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Afghan Cadet is First at West Point in More Than 15 Years


A twenty-year-old man from Afghanistan has become the first person from his country to attend the U.S. Military Academy at West Point, New York since the end of the Taleban regime. Like other new cadets, he is bracing for the shock of a military education.

The United States Military Academy at West Point welcomed its first Afghan cadet since 1989. Twenty-year-old Shoaib Yosoufzai was accepted under the academy's long-running international cadet program, which allows candidates from around the world to attend the prestigious institution.

Yosoufzai is no stranger to the military, however. His father is a dean at an Afghan military academy. He decided not to attend that academy and chose instead to apply to West Point -- a move he believes will enable him to help his country's military become more professional.

Yosoufzai says, "It is an honor for my people and for my country, and I will try my best in order to save the reputation of my country, and in order to try my best to be a good ambassador for my country."

Nearly 1300 students were accepted this year, including 21 international cadets and 189 women.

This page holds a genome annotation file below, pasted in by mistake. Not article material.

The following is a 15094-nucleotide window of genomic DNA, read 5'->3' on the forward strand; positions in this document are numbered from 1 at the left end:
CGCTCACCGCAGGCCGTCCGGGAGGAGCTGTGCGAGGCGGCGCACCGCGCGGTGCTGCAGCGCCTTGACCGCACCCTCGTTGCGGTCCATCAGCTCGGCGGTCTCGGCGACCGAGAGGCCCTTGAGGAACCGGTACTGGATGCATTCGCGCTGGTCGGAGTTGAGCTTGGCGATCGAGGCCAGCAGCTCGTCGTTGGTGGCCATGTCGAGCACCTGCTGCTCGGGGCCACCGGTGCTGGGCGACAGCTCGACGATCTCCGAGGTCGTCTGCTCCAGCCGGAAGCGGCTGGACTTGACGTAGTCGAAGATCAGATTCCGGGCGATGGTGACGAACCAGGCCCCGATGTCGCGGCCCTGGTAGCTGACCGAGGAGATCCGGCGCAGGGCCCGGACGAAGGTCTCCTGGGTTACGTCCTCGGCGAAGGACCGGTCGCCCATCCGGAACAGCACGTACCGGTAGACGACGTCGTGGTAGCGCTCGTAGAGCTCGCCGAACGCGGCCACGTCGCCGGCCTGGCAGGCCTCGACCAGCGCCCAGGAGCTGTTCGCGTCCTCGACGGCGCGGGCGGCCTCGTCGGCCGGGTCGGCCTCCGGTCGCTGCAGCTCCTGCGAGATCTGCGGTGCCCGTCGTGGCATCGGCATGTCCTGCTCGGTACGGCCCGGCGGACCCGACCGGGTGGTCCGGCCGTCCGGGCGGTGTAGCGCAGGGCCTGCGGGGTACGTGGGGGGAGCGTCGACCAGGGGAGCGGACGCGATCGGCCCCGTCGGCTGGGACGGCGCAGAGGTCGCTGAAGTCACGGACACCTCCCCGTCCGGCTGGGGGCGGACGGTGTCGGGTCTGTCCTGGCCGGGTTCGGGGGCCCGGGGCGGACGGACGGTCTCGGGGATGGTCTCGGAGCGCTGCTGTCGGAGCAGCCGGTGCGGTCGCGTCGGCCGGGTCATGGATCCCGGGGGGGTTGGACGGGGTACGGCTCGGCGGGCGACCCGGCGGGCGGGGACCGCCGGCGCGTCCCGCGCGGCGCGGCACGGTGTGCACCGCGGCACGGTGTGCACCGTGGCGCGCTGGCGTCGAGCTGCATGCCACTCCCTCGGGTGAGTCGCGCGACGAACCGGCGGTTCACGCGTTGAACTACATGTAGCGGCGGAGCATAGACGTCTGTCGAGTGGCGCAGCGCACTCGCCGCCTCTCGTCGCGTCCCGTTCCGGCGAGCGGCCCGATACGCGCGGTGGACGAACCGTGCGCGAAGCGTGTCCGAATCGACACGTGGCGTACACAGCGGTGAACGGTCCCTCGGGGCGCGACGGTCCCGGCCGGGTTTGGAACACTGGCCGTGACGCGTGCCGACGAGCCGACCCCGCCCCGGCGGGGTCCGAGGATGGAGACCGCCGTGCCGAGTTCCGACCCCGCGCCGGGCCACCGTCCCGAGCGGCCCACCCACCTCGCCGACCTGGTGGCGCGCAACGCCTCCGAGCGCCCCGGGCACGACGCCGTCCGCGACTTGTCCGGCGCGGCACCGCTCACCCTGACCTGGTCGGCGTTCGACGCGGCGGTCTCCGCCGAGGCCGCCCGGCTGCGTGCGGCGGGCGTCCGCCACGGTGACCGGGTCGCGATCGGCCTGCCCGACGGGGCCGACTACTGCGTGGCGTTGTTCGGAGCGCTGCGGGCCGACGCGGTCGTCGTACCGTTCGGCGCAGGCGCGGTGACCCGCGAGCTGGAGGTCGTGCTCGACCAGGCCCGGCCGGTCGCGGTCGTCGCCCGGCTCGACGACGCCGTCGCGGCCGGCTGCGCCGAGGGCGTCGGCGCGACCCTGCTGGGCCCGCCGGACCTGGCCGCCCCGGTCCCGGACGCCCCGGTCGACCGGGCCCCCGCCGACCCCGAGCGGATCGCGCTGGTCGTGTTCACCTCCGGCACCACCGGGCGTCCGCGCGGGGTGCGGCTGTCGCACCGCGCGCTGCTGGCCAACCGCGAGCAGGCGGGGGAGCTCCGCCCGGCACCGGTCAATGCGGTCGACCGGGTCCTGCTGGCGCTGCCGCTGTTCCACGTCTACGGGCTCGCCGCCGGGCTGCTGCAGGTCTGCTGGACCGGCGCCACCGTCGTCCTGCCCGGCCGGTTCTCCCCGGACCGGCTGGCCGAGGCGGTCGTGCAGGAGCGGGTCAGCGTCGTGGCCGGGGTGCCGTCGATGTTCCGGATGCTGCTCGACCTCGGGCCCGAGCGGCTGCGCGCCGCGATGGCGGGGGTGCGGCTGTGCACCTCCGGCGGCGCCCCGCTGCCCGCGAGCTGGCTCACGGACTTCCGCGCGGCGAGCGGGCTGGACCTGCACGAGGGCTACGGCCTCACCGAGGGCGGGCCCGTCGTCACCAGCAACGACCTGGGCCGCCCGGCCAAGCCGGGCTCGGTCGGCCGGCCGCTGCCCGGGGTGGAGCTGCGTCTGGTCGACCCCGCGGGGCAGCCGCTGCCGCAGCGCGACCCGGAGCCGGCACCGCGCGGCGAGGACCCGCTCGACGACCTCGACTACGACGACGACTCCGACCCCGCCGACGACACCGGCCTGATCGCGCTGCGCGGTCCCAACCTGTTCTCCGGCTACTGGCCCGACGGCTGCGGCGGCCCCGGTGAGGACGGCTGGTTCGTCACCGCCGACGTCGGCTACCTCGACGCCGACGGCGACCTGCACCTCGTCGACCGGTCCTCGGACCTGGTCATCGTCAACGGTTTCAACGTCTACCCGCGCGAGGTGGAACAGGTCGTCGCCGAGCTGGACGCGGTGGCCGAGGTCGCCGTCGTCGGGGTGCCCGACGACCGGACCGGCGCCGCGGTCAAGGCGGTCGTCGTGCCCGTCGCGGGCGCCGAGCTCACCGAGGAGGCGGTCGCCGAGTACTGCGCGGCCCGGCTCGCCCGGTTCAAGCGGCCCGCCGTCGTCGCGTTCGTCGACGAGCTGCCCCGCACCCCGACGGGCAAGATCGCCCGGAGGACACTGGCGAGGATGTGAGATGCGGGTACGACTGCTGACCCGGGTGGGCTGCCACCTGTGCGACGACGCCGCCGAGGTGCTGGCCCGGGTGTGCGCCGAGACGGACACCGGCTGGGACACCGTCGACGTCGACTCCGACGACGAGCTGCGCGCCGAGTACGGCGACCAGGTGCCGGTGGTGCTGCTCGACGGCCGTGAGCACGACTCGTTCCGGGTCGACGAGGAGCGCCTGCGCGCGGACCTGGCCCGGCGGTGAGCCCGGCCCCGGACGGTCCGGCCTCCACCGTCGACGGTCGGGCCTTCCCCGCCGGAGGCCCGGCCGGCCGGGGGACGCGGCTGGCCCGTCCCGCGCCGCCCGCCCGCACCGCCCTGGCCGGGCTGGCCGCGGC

New cadets will complete six and a half weeks of basic training. They will participate in rigorous physical training, long marches and tactical maneuvers. Upon completion of the training, cadets will be formally accepted into the Corps of Cadets.

Though Yosoufzai realizes it will be a long, hard journey, he has found adjusting to America hasn't been as difficult as he thought. "I have a totally different perspective of America because, before coming to United States, I just heard about America through the media, through radio and television, but now I have a different perspective because now I meet the American people and I know that they are really helpful and friendly with Afghans."

Yosoufzai's class includes cadets from every state in the U.S. and 21 countries.

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